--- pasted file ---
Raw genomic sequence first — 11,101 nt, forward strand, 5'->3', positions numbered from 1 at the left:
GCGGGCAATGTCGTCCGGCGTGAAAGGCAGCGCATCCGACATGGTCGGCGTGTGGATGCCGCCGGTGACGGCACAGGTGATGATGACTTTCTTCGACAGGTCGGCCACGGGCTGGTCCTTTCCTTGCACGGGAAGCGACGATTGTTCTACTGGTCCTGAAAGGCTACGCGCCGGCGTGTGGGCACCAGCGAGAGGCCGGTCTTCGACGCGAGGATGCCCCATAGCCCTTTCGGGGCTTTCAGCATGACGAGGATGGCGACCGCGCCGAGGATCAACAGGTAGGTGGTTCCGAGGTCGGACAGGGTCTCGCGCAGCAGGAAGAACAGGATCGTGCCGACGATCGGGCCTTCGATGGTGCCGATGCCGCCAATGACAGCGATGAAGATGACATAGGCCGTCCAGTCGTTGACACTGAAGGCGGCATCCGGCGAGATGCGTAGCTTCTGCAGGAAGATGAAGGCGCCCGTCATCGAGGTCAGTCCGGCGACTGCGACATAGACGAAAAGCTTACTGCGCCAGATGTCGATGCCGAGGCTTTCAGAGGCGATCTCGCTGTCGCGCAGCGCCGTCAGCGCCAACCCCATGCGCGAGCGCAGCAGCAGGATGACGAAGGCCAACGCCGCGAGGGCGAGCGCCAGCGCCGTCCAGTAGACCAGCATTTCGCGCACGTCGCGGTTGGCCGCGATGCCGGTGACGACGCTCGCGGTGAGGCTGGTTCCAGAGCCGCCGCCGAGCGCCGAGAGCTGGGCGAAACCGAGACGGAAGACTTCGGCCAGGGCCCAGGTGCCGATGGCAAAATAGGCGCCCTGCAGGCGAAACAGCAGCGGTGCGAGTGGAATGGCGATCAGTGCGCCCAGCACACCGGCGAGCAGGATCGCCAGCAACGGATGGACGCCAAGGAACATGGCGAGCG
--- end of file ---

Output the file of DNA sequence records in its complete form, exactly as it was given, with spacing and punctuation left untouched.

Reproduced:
Raw genomic sequence first — 11,101 nt, forward strand, 5'->3', positions numbered from 1 at the left:
GCGGGCAATGTCGTCCGGCGTGAAAGGCAGCGCATCCGACATGGTCGGCGTGTGGATGCCGCCGGTGACGGCACAGGTGATGATGACTTTCTTCGACAGGTCGGCCACGGGCTGGTCCTTTCCTTGCACGGGAAGCGACGATTGTTCTACTGGTCCTGAAAGGCTACGCGCCGGCGTGTGGGCACCAGCGAGAGGCCGGTCTTCGACGCGAGGATGCCCCATAGCCCTTTCGGGGCTTTCAGCATGACGAGGATGGCGACCGCGCCGAGGATCAACAGGTAGGTGGTTCCGAGGTCGGACAGGGTCTCGCGCAGCAGGAAGAACAGGATCGTGCCGACGATCGGGCCTTCGATGGTGCCGATGCCGCCAATGACAGCGATGAAGATGACATAGGCCGTCCAGTCGTTGACACTGAAGGCGGCATCCGGCGAGATGCGTAGCTTCTGCAGGAAGATGAAGGCGCCCGTCATCGAGGTCAGTCCGGCGACTGCGACATAGACGAAAAGCTTACTGCGCCAGATGTCGATGCCGAGGCTTTCAGAGGCGATCTCGCTGTCGCGCAGCGCCGTCAGCGCCAACCCCATGCGCGAGCGCAGCAGCAGGATGACGAAGGCCAACGCCGCGAGGGCGAGCGCCAGCGCCGTCCAGTAGACCAGCATTTCGCGCACGTCGCGGTTGGCCGCGATGCCGGTGACGACGCTCGCGGTGAGGCTGGTTCCAGAGCCGCCGCCGAGCGCCGAGAGCTGGGCGAAACCGAGACGGAAGACTTCGGCCAGGGCCCAGGTGCCGATGGCAAAATAGGCGCCCTGCAGGCGAAACAGCAGCGGTGCGAGTGGAATGGCGATCAGTGCGCCCAGCACACCGGCGAGCAGGATCGCCAGCAACGGATGGACGCCAAGGAACATGGCGAGCG